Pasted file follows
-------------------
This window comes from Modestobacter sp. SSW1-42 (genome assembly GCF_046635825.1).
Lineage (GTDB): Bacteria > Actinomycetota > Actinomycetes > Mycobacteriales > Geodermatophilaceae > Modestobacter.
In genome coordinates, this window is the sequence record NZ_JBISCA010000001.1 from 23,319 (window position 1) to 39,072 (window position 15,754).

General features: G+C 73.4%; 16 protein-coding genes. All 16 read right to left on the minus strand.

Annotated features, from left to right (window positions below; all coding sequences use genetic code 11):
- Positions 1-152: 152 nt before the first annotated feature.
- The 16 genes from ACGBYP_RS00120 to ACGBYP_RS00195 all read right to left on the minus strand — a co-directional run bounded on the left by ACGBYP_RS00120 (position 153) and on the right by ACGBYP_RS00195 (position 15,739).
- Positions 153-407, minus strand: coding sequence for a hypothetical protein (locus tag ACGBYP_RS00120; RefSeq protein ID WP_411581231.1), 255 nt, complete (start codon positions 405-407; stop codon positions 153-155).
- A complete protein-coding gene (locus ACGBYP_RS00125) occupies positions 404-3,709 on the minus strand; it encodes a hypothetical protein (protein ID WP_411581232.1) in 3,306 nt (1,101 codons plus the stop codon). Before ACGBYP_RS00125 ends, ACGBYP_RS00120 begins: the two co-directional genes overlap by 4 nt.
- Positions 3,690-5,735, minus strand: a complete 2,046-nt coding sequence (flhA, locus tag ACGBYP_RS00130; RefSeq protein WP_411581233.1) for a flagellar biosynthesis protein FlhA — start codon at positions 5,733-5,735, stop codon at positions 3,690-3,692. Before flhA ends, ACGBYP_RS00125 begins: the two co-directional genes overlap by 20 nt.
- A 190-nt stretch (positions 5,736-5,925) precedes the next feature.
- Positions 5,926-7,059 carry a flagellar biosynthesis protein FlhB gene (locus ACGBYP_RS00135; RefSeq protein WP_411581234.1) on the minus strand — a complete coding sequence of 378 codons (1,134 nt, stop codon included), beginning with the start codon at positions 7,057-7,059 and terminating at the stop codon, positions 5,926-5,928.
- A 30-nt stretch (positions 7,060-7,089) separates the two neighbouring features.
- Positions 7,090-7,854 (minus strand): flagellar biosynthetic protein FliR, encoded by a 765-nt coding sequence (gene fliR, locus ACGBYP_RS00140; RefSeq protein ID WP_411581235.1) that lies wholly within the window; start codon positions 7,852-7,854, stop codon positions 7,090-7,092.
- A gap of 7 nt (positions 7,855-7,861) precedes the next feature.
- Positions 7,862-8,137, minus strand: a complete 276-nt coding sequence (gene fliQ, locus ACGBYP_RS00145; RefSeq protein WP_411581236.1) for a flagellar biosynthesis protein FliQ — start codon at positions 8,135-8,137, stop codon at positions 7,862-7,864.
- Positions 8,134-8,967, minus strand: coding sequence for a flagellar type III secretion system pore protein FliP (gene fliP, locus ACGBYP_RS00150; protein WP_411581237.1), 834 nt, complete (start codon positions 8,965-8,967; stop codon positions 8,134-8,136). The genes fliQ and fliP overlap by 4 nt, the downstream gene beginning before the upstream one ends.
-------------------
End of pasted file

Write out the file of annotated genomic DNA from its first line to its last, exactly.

This window comes from Modestobacter sp. SSW1-42 (genome assembly GCF_046635825.1).
Lineage (GTDB): Bacteria > Actinomycetota > Actinomycetes > Mycobacteriales > Geodermatophilaceae > Modestobacter.
In genome coordinates, this window is the sequence record NZ_JBISCA010000001.1 from 23,319 (window position 1) to 39,072 (window position 15,754).

General features: G+C 73.4%; 16 protein-coding genes. All 16 read right to left on the minus strand.

Annotated features, from left to right (window positions below; all coding sequences use genetic code 11):
- Positions 1-152: 152 nt before the first annotated feature.
- The 16 genes from ACGBYP_RS00120 to ACGBYP_RS00195 all read right to left on the minus strand — a co-directional run bounded on the left by ACGBYP_RS00120 (position 153) and on the right by ACGBYP_RS00195 (position 15,739).
- Positions 153-407, minus strand: coding sequence for a hypothetical protein (locus tag ACGBYP_RS00120; RefSeq protein ID WP_411581231.1), 255 nt, complete (start codon positions 405-407; stop codon positions 153-155).
- A complete protein-coding gene (locus ACGBYP_RS00125) occupies positions 404-3,709 on the minus strand; it encodes a hypothetical protein (protein ID WP_411581232.1) in 3,306 nt (1,101 codons plus the stop codon). Before ACGBYP_RS00125 ends, ACGBYP_RS00120 begins: the two co-directional genes overlap by 4 nt.
- Positions 3,690-5,735, minus strand: a complete 2,046-nt coding sequence (flhA, locus tag ACGBYP_RS00130; RefSeq protein WP_411581233.1) for a flagellar biosynthesis protein FlhA — start codon at positions 5,733-5,735, stop codon at positions 3,690-3,692. Before flhA ends, ACGBYP_RS00125 begins: the two co-directional genes overlap by 20 nt.
- A 190-nt stretch (positions 5,736-5,925) precedes the next feature.
- Positions 5,926-7,059 carry a flagellar biosynthesis protein FlhB gene (locus ACGBYP_RS00135; RefSeq protein WP_411581234.1) on the minus strand — a complete coding sequence of 378 codons (1,134 nt, stop codon included), beginning with the start codon at positions 7,057-7,059 and terminating at the stop codon, positions 5,926-5,928.
- A 30-nt stretch (positions 7,060-7,089) separates the two neighbouring features.
- Positions 7,090-7,854 (minus strand): flagellar biosynthetic protein FliR, encoded by a 765-nt coding sequence (gene fliR, locus ACGBYP_RS00140; RefSeq protein ID WP_411581235.1) that lies wholly within the window; start codon positions 7,852-7,854, stop codon positions 7,090-7,092.
- A gap of 7 nt (positions 7,855-7,861) precedes the next feature.
- Positions 7,862-8,137, minus strand: a complete 276-nt coding sequence (gene fliQ, locus ACGBYP_RS00145; RefSeq protein WP_411581236.1) for a flagellar biosynthesis protein FliQ — start codon at positions 8,135-8,137, stop codon at positions 7,862-7,864.
- Positions 8,134-8,967, minus strand: coding sequence for a flagellar type III secretion system pore protein FliP (gene fliP, locus ACGBYP_RS00150; protein WP_411581237.1), 834 nt, complete (start codon positions 8,965-8,967; stop codon positions 8,134-8,136). The genes fliQ and fliP overlap by 4 nt, the downstream gene beginning before the upstream one ends.